Image and icon resources

Both photography and icons offer a brilliant way of encapsulating ideas or emotions in a presentation, website or written report. Unfortunately, unless you’re a photographer or designing, they are hard to create. These resources give you a great alternative to old school clip art, or terrible stock images.

Unsplash
This is a searchable repository of over half a million images, all submitted by the community of photographers with a license that “grants you an irrevocable, nonexclusive, worldwide copyright license to download, copy, modify, distribute, perform, and use photos from Unsplash for free, including for commercial purposes, without permission from or attributing the photographer or Unsplash.” Which means you can do whatever you want.
Check it out here

Pexels
A very similar resource to Unsplash, Pexels curates their images not only from contributing photographers but also from free sources around the web – selecting only the best ones. Again, the license allows you to use the images for free without any attribution (as long as you don’t try and sell the actual images as your own). We find that although Pexels and Unsplash are very similar, we run searches across both and find a range of different images each time – so they work well in tandem.
Check it out here

Pixabay
Yet another free image resource, but the big advantage of Pixabay is that you can search for vector images and illustrations as well as photography. So if you’re looking for an image that captures a concept, a feeling or a particular area of business, it’s worth putting a few searches in here and seeing what comes up. The illustrations you choose will depend on your taste, but they’re definitely of a higher quality than traditional clip art.
Check it out here

Flat Icon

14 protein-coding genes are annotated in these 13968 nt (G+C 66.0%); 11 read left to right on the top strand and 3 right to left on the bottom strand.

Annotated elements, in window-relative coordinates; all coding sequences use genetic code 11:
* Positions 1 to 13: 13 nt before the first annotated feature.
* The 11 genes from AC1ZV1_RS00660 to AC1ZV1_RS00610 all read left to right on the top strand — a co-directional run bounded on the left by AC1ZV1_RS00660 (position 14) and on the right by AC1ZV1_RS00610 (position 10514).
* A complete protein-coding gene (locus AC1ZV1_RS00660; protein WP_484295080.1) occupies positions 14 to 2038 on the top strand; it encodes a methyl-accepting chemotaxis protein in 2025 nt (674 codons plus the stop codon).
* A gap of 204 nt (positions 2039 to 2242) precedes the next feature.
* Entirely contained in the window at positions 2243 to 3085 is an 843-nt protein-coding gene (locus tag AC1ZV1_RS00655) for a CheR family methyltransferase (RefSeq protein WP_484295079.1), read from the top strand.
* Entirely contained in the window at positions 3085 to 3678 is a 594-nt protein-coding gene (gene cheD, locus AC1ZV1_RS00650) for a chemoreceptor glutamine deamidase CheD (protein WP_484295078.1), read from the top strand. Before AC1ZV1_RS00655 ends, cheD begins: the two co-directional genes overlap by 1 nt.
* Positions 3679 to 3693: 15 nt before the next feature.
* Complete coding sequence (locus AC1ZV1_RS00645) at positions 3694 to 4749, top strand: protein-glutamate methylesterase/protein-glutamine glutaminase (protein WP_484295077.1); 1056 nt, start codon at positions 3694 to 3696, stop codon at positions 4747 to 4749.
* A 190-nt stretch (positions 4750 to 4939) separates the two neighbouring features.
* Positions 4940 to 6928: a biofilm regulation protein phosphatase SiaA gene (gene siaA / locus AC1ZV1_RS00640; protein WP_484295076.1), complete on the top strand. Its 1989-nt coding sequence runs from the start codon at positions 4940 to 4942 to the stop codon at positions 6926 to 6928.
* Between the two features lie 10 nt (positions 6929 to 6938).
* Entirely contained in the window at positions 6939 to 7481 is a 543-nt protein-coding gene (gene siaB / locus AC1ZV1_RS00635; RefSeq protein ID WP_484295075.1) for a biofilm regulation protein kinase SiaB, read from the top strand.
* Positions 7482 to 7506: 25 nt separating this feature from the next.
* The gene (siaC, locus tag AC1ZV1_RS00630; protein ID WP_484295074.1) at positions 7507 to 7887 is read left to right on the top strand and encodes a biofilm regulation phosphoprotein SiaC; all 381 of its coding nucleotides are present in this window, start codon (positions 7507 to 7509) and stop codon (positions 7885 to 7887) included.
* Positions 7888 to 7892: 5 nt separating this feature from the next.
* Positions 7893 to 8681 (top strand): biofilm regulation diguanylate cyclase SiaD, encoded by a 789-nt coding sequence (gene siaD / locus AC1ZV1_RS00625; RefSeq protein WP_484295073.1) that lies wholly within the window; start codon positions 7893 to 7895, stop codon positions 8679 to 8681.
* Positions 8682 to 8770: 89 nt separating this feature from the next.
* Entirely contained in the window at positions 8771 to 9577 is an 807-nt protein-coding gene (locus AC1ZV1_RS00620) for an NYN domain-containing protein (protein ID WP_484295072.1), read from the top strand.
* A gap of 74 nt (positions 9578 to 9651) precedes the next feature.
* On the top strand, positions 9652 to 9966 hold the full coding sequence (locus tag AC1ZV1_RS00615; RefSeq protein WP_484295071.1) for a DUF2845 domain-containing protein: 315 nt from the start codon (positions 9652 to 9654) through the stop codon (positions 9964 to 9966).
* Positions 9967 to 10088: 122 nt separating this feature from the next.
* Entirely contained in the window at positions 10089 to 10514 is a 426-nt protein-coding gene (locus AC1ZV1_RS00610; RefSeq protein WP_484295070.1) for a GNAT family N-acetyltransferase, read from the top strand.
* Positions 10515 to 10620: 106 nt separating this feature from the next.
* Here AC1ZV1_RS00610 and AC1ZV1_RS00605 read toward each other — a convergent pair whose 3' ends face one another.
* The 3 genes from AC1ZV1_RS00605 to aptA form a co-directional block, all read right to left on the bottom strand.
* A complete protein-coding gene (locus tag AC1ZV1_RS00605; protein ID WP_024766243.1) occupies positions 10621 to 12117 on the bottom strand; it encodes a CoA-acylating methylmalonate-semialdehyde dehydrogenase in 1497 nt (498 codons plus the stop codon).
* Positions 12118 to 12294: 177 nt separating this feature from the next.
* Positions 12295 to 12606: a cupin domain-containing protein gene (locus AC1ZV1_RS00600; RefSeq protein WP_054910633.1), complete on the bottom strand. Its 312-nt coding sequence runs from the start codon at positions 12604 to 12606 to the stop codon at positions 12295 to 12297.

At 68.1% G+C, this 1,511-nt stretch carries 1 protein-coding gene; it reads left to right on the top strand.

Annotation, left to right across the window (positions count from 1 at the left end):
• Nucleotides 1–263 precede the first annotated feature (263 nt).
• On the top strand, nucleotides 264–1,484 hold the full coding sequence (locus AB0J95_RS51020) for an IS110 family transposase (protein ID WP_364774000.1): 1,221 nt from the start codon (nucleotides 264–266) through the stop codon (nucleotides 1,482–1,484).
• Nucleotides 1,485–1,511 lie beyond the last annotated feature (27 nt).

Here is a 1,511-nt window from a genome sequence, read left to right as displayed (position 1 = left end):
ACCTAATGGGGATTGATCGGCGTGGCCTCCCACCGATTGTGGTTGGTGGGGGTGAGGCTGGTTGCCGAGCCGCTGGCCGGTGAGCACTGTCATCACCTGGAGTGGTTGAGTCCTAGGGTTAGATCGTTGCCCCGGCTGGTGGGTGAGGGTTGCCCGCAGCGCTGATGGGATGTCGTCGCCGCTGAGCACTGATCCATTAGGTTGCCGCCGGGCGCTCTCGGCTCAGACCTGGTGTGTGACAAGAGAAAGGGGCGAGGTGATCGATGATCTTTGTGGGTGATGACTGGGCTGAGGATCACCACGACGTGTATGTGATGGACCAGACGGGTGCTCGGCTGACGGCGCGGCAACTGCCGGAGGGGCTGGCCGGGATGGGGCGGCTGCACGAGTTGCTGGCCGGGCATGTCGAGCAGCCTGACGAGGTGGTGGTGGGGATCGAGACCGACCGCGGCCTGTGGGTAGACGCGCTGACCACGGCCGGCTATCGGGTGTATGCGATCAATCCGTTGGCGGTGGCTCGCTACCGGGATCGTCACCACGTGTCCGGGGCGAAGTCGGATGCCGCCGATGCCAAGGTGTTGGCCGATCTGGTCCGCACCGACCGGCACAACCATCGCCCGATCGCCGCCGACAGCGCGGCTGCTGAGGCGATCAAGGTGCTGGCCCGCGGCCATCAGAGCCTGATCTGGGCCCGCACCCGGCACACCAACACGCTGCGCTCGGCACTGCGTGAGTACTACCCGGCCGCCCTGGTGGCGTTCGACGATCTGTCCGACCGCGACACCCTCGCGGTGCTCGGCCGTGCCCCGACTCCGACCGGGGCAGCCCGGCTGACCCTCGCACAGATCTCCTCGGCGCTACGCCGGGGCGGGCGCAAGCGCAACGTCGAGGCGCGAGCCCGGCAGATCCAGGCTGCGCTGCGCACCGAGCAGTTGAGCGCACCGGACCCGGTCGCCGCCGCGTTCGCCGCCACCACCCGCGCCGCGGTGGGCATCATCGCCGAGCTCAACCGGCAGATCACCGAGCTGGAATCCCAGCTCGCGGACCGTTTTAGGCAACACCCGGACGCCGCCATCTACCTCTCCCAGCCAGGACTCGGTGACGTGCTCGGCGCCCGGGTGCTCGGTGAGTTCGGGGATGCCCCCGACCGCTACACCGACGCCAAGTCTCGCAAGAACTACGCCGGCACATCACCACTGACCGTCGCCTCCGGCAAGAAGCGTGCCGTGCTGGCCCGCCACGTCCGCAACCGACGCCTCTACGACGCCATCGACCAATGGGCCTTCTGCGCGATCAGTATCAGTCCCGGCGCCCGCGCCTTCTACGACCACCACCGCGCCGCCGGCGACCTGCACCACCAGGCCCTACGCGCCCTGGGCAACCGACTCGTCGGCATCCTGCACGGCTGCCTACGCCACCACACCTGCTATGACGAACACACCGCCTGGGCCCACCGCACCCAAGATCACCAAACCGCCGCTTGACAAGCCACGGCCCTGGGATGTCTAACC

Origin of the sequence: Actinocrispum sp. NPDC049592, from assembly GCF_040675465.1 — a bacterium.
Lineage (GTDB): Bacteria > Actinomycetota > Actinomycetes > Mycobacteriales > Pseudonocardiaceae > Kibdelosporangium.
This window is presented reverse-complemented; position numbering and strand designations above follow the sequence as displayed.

This is a constantly updated bank of free icons for use in your presentations, reports or other documents. If you download the icons in PNG format, you can simply drag them into other tools (such as Microsoft Office or the Adobe Suite) and then resize and re-colour them as you want. They can be downloaded for free, but unlike the tools above these should always be attributed – you’ll be given the text that you need to include when you download the icons. The attribution doesn’t have to be ridiculously prominent, but you should definitely include it for ethical reasons – this is an open source resource.
Check it out here

The Noun Project
Another source of useful icons, this one nobly aiming to “simplify communication, across borders and around the world”. Again, these can be downloaded for free, but have to be attributed properly (you’ll be given the credit information when you download). If you really don’t want to include a credit, you have the option of purchasing a royalty-free license. The Project runs Iconathons with partner organisations, from which they generate sets of icons for quite specific areas like intellectual property, clean water, and innovation in education.
Check it out here